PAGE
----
Atrial fibrillation is an irregular and often rapid heart beat. It can go undetected for a while, but it eventually causes poor blood flow and symptoms such as palpitations, shortness of breath and lightheadedness. An estimated three million Americans suffer from atrial fibrillation or Afib, the most common arrhythmia – or chaotic heart rhythm. It is a progressive disease that, if left untreated, can lead to stroke and congestive heart failure. It is called “atrial” because the fibrillation, or chaotic contraction of the heart, starts in the upper chambers of the heart, which are called atria.
In Afib, the top chambers of your heart do not contract properly to pump blood to other heart chambers. The poor flow can cause blood to pool in the upper chambers of the heart and cause clots. The blood clots can circulate to other parts of the body, including the brain, causing a blockage or ischemic stroke. This is one reason why blood-thinning medication is an important treatment for Afib.
When Afib is not caused by a heart valve problem or a congenital heart issue, it puts people at five times greater risk of stroke.
While most Afib patients today are treated with medication, about half of all patients are not able to control their abnormal heart rhythm with meds, or find they cannot tolerate the side effects.
Years ago, surgery and first-generation ablation procedures were used to help patients who were no longer served by medications. Today, more precise instruments are used to block the area of heart tissue where the erratic signals – and erratic heartbeat – originate.
In a minimally invasive procedure, a physician trained in cardiac electrophysiology guides small instruments attached to a thin catheter from a vein on the inside of your leg to your heart, and uses tiny electrodes at the tip of the catheter to deliver radiofrequency energy to destroy the problem cells and restore normal heart rhythm.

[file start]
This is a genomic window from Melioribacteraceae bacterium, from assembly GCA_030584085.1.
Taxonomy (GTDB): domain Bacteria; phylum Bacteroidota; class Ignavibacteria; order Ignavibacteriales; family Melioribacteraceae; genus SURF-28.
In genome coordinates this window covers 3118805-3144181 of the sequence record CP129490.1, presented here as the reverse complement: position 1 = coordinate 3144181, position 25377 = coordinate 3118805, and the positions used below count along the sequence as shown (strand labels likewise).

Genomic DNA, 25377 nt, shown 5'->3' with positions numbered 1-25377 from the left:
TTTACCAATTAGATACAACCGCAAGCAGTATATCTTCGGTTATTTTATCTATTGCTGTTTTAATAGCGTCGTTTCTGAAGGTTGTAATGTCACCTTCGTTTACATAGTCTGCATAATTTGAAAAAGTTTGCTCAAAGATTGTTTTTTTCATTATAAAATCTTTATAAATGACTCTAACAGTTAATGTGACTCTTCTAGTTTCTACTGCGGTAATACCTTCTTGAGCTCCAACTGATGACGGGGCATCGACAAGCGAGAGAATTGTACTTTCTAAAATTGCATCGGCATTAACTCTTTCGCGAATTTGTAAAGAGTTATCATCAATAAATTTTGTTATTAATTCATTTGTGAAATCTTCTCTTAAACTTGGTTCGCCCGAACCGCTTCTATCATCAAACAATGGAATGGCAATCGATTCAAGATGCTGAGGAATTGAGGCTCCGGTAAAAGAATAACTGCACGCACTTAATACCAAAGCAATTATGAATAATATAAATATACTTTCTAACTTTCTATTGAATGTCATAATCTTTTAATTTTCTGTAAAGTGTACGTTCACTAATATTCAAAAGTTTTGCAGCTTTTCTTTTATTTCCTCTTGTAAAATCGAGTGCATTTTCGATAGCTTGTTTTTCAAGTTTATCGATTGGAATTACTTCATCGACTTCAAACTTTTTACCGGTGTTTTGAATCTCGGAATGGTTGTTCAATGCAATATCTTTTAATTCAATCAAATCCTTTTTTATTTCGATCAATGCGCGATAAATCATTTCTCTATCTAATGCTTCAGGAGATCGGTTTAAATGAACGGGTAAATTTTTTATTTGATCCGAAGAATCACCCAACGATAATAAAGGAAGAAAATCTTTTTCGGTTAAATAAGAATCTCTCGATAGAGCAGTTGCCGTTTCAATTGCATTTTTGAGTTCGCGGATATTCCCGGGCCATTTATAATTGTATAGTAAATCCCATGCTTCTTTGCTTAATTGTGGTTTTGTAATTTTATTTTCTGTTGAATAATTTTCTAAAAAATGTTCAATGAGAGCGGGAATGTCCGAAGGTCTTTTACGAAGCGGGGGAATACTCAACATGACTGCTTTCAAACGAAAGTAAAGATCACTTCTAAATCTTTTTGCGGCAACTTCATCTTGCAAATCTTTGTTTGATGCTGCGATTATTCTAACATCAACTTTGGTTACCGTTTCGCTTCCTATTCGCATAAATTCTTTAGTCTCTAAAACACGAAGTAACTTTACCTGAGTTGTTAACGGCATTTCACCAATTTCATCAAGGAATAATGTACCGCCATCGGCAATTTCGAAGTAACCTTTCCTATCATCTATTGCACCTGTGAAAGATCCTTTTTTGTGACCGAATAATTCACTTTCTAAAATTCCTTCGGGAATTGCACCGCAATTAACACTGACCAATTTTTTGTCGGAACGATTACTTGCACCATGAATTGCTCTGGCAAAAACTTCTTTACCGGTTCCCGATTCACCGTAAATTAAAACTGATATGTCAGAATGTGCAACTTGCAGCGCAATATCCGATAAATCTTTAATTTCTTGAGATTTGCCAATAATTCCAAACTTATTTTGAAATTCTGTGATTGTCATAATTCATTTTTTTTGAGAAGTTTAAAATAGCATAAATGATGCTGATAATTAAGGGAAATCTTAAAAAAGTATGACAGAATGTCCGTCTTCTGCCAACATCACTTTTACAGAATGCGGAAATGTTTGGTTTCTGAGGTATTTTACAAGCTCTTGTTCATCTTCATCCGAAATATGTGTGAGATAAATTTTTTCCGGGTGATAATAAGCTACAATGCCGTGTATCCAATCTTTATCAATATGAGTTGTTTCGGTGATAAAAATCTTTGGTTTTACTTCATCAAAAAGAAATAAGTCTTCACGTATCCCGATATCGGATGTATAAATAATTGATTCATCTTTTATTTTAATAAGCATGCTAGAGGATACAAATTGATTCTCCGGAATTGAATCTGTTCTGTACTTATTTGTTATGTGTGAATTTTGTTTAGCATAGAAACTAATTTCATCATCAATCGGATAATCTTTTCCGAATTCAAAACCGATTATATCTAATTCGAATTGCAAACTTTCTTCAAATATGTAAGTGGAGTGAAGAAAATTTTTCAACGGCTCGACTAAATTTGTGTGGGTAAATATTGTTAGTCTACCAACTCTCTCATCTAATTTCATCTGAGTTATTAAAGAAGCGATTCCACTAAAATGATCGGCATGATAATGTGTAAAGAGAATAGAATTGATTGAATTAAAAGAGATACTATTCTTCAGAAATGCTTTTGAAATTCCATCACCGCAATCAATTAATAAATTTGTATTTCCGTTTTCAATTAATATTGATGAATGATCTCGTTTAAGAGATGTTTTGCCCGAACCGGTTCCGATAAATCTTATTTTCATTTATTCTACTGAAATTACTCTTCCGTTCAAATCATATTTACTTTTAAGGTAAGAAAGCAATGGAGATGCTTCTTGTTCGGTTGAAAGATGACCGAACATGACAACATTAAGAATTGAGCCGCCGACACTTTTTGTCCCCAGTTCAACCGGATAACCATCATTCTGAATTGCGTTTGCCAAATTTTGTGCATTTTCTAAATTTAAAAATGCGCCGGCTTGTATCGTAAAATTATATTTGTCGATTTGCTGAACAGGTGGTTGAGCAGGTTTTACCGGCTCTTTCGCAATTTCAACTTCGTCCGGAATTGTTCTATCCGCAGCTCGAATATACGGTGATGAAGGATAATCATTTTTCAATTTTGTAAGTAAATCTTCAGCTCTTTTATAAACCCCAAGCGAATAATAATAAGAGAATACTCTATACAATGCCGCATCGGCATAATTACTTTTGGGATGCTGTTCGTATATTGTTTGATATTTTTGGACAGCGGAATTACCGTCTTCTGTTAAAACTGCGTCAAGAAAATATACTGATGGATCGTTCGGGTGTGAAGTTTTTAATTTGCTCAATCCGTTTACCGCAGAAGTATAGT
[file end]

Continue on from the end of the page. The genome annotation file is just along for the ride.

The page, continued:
For Joy Seiler, a small catheter has made a big difference. Seiler and her husband own a construction business, Southern Builders and Interiors Inc., in Jacksonville, where they build and remodel houses. She runs the business side and does interior design. She works on the computer doing invoices and requests and wasn’t able to go out as often to do estimates for remodeling jobs. She also couldn’t spend as much time with her four children and eight grandchildren.
The fifty-five-year-old Jacksonville resident felt short of breath and lightheaded. The episodes would last for five or six hours a day and she was afraid to have her grandchildren over for a visit.
“I’d try to take deep breaths and relax and then it would finally correct itself,” says Seiler, who was diagnosed two years ago with atrial fibrillation (Afib) and placed on medication.
At times, her symptoms would happen when she was driving and she would have to pull her car off to the side of the road.
“It was getting very scary. I had to take action or something was going to happen to me,” she says.
That changed after a new heart ablation procedure in May 2014 performed by Venkata Sagi, MD, cardiac electrophysiologist with Baptist Heart Specialists. Dr. Sagi used a new THERMOCOOL® SmartTOUCH® Catheter for patients suffering from atrial fibrillation.
Dr. Sagi and fellow electrophysiologists Scott Lee, MD, and Chris Ruisi, MD, were the first in the Jacksonville area to start using the new catheter.
The catheter helps to improve patient outcomes, increase safety and reduce fluoroscopy exposure. The new technology enables doctors to accurately control the amount of contact force applied to the heart wall during radiofrequency catheter ablation procedures.
Since the procedure in May, Seiler says she’s “been feeling fantastic. I’m relaxing now and getting on with my life and it feels good.”